Monoclonal antibodies against CD20 are a highly effective therapy for multiple sclerosis (MS) currently in phase III clinical development. CD20 is commonly viewed as an archetypical B cell marker. However, a subset of human T lymphocytes (T cells) also expresses CD20. Presently, not much is known about the functional or pathological relevance of CD20-expressing T cells, but a possible involvement of this T cell subpopulation in autoimmune disorders has been suggested. CD20+ T cells can assume a pro-inflammatory Th17 phenotype in rheumatoid arthritis (RA) and MS, and increased numbers of CD3+CD20dim T cells can be found in peripheral blood (PB) of MS patients. Like CD20+ B cells, CD3+CD20dim T cells are effectively depleted from PB of MS and RA patients by the anti-CD20 antibody rituximab, which may, in part, be responsible for the effectiveness of anti-CD20 therapeutic strategies. Unpublished preliminary experiments suggest that CD3+CD20dim T cells in PB may be increased during MS relapses; CD20-expressing T cells are also present in CSF but an association with disease-activity has yet to be studied. Furthermore, next-generation deep T cell receptor -chain variable region (TCR-V) immune-repertoire sequencing suggests that identical CD20dim T cell clonotypes in peripheral blood and CSF may be involved in MS disease-activity. To our knowledge, no murine equivalent to human CD3+CD20dim T cells has been identified. However, treatment of mice with an antibody specific for MS4aB1, a murine CD20 homolog expressed on T cells, was found to ameliorate disease severity of experimental autoimmune encephalomyelitis (EAE), theoretically mimicking the therapeutic effect of rituximab-mediated CD3+CD20dim T cell depletion, in the absence of B cell depletion, in humans. The objective of this research program is to delineate the potential pathological involvement of CD3+CD20dim T cells in the immune pathology of MS. Methods: We will perform extensive phenotypic, transcriptional, and functional characterizations of CD20+ T cells in PB (Aim 1), to examine whether CD20+ T cells and/or other T cell subsets can provide an antigen-specific, immunologically active, and sustained connection between the periphery and CNS compartments (Aim 2), and to determine their prevalence in MS CSF during different stages of the disease (Aim 2) and compared to other neurological diseases (Aim 3).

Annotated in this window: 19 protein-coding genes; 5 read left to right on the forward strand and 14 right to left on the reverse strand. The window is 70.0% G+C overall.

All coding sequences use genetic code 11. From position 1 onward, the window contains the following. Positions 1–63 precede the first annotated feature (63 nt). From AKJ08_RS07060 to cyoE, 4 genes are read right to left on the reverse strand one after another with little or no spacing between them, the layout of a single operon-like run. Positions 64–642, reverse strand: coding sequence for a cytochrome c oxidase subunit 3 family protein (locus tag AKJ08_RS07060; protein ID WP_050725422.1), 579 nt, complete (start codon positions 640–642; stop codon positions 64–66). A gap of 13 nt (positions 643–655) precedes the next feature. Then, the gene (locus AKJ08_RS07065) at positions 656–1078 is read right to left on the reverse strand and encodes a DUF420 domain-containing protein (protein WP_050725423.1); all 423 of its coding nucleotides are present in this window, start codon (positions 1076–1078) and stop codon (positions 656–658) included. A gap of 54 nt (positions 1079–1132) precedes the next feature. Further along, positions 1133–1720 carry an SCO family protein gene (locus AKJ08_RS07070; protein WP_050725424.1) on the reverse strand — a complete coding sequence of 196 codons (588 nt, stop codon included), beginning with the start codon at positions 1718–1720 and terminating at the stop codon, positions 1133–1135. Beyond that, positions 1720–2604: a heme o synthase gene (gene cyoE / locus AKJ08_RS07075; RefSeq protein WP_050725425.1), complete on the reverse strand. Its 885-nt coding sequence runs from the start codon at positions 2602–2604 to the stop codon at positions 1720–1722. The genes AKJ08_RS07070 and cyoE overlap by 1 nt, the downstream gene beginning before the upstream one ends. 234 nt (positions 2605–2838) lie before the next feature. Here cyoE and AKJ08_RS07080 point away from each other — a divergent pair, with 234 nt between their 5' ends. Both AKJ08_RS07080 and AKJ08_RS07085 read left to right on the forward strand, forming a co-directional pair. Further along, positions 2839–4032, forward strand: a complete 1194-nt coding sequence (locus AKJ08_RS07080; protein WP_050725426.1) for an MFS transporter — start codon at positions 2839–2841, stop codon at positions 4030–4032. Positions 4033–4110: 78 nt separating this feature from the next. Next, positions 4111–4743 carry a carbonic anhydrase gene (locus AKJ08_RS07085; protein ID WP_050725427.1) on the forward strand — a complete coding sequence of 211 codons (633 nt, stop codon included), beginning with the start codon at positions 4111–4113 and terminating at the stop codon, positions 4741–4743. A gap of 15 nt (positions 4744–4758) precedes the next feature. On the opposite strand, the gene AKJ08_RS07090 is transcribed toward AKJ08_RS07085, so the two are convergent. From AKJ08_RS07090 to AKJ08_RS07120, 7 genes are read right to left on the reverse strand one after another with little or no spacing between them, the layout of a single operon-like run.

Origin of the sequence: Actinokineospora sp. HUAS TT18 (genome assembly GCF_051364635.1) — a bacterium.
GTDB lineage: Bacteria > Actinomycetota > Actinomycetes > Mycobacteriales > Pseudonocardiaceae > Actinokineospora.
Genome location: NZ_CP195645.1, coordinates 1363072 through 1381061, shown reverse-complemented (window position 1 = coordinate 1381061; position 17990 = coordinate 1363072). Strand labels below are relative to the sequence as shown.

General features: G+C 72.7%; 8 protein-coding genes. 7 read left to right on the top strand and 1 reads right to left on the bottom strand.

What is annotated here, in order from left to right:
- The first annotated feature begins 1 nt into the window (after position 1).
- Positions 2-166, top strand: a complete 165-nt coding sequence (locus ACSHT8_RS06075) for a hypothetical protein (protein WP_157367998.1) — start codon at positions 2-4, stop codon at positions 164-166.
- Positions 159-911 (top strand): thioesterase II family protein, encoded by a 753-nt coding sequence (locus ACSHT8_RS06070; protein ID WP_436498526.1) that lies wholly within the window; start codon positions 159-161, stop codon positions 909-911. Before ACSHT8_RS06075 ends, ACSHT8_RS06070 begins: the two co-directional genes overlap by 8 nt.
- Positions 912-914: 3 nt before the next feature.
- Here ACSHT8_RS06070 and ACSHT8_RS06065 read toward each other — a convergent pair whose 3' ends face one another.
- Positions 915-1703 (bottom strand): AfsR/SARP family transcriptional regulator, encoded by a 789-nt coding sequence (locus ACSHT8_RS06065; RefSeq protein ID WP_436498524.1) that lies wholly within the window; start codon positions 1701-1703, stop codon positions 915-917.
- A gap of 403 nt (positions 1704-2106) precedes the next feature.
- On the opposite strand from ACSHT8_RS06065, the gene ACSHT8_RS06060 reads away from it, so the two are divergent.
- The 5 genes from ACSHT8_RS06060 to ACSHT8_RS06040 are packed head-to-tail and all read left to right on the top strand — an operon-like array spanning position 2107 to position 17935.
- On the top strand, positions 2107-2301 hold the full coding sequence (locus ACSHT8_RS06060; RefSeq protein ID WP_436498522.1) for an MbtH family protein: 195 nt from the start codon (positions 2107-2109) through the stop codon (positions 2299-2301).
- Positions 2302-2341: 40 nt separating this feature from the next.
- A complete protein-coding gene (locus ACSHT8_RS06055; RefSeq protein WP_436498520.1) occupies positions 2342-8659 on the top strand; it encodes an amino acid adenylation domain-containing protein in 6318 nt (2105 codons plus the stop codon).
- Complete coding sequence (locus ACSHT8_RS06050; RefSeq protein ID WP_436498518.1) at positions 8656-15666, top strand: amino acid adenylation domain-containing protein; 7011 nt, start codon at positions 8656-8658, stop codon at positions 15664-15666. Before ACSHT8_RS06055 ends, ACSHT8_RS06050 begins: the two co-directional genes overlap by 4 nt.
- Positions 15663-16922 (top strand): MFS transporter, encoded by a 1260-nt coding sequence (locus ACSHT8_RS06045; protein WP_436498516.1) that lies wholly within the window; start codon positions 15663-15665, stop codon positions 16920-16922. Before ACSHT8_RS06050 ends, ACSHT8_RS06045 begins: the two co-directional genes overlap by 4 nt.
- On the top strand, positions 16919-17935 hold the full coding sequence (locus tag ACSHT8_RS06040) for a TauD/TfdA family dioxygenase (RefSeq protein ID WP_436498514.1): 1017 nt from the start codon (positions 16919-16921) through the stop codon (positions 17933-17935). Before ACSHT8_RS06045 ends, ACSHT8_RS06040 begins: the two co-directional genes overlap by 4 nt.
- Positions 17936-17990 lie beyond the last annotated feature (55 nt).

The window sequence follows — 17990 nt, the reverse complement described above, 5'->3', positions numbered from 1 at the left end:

Public Health Relevance

Therapeutic monoclonal antibodies against CD20 mainly target B lymphocytes for destruction and are highly effective therapies for multiple sclerosis (MS) that will likely become available in 2015. However, CD20 is also expressed on a previously mostly neglected, small but not negligible subpopulation of T lymphocytes. This project seeks to determine in how far CD20-expressing T cells are involved in the autoimmune attack against myelin of the central nervous system in MS, to understand whether targeted depletion of this lymphocyte subset may represent a viable novel therapeutic option for MS with a potentially superior safety profile.

National Institute of Health (NIH)
National Institute of Neurological Disorders and Stroke (NINDS)
Research Project (R01)
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Hypersensitivity, Autoimmune, and Immune-mediated Diseases Study Section (HAI)
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Utz, Ursula
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University of California San Francisco
Schools of Medicine
San Francisco
United States
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